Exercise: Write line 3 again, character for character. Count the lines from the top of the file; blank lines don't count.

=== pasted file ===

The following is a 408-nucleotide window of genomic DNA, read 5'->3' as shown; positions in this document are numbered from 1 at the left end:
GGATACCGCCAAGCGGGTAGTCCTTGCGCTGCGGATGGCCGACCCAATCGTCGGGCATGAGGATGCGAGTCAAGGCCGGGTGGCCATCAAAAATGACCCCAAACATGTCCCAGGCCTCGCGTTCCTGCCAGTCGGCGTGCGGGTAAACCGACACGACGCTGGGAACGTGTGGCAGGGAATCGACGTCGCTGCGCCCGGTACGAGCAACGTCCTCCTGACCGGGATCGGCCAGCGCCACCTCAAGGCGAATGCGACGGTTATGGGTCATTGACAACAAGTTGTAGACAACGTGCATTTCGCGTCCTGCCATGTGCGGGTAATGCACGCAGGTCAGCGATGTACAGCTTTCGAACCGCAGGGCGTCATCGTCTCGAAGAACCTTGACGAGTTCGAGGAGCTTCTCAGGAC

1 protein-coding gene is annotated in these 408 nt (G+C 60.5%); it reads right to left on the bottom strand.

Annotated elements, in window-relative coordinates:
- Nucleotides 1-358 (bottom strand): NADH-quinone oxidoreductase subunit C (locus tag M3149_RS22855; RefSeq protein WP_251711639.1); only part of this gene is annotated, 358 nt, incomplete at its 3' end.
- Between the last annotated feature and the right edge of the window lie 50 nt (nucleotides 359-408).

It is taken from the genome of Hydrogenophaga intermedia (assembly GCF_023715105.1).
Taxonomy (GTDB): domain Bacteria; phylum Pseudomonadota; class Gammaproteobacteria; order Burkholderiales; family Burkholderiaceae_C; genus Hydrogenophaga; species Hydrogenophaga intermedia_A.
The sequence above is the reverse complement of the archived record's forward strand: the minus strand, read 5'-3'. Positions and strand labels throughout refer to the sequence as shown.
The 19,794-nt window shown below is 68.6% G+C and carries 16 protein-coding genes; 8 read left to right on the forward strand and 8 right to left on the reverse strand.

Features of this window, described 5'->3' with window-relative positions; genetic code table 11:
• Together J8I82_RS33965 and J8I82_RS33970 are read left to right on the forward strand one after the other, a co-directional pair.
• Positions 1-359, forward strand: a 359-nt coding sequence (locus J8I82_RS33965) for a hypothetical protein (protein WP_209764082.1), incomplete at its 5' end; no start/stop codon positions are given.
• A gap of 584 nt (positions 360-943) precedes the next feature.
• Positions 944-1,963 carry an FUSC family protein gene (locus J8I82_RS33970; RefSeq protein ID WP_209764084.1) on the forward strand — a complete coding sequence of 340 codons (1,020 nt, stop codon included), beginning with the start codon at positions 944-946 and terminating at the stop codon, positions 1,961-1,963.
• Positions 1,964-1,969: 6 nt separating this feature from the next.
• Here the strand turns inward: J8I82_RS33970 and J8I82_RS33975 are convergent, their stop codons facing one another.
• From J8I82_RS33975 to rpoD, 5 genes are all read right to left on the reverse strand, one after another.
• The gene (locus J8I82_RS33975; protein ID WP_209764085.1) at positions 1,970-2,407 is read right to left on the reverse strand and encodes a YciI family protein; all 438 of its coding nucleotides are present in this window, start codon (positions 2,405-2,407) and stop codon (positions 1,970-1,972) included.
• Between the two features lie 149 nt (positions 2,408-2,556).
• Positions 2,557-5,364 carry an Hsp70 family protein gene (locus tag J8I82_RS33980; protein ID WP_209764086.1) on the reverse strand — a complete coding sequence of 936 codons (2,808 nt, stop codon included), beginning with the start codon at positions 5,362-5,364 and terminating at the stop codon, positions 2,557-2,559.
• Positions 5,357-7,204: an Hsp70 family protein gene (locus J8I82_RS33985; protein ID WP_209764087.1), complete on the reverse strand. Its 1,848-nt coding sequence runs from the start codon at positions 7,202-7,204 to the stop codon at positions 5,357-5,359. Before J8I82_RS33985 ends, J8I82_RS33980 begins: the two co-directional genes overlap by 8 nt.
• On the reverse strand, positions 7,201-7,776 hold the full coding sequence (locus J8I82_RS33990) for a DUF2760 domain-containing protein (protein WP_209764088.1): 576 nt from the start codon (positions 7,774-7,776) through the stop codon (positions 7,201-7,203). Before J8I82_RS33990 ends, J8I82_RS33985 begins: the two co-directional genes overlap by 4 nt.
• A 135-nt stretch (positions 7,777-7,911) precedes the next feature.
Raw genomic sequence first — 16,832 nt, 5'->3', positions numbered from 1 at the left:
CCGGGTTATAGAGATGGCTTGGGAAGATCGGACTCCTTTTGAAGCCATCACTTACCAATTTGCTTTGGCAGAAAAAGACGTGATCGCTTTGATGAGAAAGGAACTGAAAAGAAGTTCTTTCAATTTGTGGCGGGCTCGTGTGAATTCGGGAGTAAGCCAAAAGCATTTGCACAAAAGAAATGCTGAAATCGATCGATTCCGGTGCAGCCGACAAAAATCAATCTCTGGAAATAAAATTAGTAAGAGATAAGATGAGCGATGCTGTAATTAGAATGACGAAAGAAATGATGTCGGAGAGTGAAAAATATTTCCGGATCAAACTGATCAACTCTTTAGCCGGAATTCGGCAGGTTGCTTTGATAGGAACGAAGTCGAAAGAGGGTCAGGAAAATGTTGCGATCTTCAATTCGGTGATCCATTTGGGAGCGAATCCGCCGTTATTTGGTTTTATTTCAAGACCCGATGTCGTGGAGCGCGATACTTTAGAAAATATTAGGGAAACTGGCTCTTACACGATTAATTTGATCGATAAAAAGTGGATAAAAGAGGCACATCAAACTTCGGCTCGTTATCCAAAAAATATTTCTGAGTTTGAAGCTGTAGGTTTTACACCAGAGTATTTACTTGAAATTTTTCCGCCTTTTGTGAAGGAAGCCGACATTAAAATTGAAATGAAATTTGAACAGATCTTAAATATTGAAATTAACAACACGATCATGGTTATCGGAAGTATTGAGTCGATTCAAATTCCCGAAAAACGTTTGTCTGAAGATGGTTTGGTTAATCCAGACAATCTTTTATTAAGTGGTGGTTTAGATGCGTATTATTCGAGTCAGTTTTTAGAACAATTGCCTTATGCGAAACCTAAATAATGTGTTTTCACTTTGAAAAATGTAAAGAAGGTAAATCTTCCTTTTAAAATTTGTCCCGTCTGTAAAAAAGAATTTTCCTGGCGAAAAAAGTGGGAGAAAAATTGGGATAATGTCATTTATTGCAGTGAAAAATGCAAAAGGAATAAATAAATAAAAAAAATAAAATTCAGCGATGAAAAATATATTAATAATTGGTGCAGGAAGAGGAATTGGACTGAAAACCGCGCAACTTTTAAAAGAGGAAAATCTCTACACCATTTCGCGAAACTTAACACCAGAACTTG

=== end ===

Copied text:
1 protein-coding gene is annotated in these 408 nt (G+C 60.5%); it reads right to left on the bottom strand.